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The Wolves will rely on a physical running game against Gaither.
Published Nov. 16, 2012

It must be incredibly frustrating to know something is coming, but not be able to do anything about it.

That's precisely what defenses facing Newsome have dealt with all season.

Here comes the wing T - good luck.

"We pride ourselves on our preparation and blocking schemes," quarterback Will Worth said. "We like to punish people. It's the Wolves way."

Newsome's ground-and-pound throwback offense has yielded some impressive results.

After beating Plant City 40-7 a week ago, Newsome secured a spot in the playoffs for the fourth time in five years, missing out last season, with a 40-7 win against Plant City Nov. 2.

It boosted its record to 6-4 with a 41-7 victory over Bloomingdale, setting the stage for tonight's Class 7A playoff battle at Gaither.

"We had something to prove after last year," running back John Hendricks said of missing the postseason in 2011.

And it's the relentless ground game that serves as the main reason the Wolves are returning to the playoffs. While most teams have switched to a pass-heavy approach, Newsome has remained successful keeping the ball on the ground.

"It's what we do best," coach Ken Hiscock said.

After losing their first three games - two against playoff-bound Tampa Bay Tech and Hillsborough - Newsome has won six of its last seven. In all six wins, the Wolves topped the 30-point mark and have only scored fewer than 23 points once all year.

Newsome, which runs the ball about 90 percent of the time, has a variety of run weapons.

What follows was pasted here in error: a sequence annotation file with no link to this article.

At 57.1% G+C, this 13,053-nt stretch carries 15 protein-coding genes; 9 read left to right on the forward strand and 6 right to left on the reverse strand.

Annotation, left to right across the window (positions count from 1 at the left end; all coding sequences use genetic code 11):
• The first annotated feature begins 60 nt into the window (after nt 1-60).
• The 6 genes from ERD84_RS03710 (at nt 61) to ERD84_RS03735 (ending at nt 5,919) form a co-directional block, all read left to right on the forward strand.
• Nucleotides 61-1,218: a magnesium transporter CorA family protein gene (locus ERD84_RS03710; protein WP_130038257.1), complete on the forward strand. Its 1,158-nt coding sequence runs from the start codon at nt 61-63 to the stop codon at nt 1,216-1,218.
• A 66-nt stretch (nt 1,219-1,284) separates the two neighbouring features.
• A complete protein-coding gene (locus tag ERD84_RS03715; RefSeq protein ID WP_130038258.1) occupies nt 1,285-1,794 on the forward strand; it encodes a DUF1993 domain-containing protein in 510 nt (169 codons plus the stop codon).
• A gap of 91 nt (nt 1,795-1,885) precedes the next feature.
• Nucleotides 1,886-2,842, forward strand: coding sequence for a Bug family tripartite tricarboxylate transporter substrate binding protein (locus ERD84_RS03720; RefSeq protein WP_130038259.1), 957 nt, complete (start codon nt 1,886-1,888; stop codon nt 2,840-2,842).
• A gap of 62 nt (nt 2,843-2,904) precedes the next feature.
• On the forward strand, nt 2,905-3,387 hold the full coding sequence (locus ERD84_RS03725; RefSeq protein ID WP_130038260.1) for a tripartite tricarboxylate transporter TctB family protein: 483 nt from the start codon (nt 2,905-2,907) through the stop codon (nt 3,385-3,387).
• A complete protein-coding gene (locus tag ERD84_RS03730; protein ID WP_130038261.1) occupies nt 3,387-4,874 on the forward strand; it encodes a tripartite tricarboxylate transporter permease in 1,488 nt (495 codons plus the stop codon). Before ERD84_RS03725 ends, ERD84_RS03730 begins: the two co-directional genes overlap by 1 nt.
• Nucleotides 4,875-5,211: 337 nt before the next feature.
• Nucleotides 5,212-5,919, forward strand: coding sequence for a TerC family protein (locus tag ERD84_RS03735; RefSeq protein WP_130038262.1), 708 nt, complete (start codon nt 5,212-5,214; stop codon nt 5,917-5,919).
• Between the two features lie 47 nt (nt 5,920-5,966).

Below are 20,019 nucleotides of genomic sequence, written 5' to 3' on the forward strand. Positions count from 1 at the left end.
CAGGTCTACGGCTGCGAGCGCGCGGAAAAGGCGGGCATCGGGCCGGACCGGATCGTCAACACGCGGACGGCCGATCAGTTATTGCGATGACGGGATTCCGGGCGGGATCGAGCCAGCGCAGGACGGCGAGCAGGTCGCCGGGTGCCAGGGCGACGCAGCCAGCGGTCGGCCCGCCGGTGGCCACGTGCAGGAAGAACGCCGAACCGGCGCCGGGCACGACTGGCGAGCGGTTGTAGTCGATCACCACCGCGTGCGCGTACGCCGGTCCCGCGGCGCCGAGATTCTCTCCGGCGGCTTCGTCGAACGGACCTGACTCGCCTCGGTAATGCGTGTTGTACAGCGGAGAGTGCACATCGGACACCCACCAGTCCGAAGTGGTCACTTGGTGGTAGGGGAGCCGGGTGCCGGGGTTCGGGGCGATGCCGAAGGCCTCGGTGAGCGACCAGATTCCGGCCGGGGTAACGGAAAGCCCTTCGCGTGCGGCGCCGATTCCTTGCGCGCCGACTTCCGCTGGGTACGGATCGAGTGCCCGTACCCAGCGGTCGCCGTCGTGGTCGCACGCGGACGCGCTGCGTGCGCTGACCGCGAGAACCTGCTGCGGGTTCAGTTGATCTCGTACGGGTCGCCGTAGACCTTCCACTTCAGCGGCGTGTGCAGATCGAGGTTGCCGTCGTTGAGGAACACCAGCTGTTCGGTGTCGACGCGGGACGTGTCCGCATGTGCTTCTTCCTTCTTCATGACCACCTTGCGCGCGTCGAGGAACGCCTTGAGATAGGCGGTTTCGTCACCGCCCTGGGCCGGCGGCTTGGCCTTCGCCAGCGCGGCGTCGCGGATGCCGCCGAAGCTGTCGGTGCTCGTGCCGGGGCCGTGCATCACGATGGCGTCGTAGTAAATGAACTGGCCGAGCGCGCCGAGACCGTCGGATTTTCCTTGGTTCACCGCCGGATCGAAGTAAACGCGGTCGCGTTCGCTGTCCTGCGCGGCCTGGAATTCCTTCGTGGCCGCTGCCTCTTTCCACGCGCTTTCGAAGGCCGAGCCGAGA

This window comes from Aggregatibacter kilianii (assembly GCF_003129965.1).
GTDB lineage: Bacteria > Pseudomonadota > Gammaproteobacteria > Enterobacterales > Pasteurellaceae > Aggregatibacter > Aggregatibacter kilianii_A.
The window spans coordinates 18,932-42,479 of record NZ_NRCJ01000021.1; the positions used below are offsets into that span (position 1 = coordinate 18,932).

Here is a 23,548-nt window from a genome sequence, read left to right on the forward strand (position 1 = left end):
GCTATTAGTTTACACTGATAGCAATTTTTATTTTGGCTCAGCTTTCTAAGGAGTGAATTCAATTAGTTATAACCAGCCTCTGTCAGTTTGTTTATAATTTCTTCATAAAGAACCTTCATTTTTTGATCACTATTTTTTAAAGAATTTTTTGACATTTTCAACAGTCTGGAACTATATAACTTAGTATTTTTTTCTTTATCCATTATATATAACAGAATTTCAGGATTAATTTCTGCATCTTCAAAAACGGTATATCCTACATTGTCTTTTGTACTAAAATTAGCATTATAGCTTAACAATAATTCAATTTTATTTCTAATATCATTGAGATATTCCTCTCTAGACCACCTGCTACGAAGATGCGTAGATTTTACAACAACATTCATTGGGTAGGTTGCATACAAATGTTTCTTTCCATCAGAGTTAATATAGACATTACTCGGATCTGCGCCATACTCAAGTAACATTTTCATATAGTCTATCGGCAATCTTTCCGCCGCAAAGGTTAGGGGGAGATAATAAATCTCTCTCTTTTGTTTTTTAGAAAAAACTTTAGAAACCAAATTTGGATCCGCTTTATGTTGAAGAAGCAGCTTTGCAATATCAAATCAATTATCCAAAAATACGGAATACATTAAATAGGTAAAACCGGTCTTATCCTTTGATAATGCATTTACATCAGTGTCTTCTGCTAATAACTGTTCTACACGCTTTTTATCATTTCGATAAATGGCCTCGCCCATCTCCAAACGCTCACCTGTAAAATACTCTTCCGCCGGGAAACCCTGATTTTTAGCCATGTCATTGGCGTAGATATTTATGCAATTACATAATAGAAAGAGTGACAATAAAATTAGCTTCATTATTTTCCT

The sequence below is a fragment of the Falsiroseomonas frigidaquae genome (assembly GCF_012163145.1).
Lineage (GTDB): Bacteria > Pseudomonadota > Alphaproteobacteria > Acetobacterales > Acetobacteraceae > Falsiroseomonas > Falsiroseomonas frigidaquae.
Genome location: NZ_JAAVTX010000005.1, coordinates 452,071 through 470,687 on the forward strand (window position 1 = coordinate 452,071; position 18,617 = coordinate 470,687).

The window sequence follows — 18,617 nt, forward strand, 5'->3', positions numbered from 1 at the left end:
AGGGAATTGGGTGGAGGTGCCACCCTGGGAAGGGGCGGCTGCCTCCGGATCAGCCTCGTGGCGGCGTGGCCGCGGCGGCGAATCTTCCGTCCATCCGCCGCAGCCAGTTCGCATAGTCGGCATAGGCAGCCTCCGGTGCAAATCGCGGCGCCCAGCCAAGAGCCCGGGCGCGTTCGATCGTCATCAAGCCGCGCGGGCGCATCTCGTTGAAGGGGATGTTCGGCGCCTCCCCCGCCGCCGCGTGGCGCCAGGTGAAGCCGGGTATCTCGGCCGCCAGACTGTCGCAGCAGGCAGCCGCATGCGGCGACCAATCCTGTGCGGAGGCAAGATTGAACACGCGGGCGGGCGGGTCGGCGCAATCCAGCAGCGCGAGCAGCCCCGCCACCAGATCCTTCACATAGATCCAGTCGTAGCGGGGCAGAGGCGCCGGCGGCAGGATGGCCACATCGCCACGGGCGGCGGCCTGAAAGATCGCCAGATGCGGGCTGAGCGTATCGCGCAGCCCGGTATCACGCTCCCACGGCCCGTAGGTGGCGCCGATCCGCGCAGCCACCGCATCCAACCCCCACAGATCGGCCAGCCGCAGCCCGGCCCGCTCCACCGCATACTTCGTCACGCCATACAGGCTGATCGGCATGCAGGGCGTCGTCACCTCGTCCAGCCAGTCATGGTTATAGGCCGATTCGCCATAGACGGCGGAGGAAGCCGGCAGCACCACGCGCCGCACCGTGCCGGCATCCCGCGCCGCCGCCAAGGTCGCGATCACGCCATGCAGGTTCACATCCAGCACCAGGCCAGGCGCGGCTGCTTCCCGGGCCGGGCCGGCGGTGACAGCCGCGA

Hendricks (87 carries, 579 yards), a quick-footed bruiser, mainly operates between the tackles but has the ability to break a big one.

"I'd much rather give the punishment than receive," he said.

Clint Carnell (77 carries, 629 yards) typically gets the call on sweeps.

"He's fast as lightning," Worth said of Carnell.

One play in particular is Carnell's signature carry. With Worth in the shotgun, Carnell starts in motion and once the ball is snapped, Worth has the option to hand it to him as he runs parallel to the line of scrimmage or keep it himself. With all the moving parts involved, it's a play that requires impeccable timing.

"We probably do that one particular play 100 times at practice," Carnell said.

And then there's Worth, the unquestioned boss of the team.

"He gives us pep talks before games, at halftime and after games," Hendricks said. "He's our leader on and off the field."

Hiscock agreed.

"When Will speaks, they listen," he said. "He's just an awesome kid to be around."

Worth leads the team in rushing attempts (195), yards (1,139), and TDs (16).

"He's the quarterback, but I consider him a running back," Carnell said.

The Wolves' old-school approach has them thinking a deep playoff run is possible.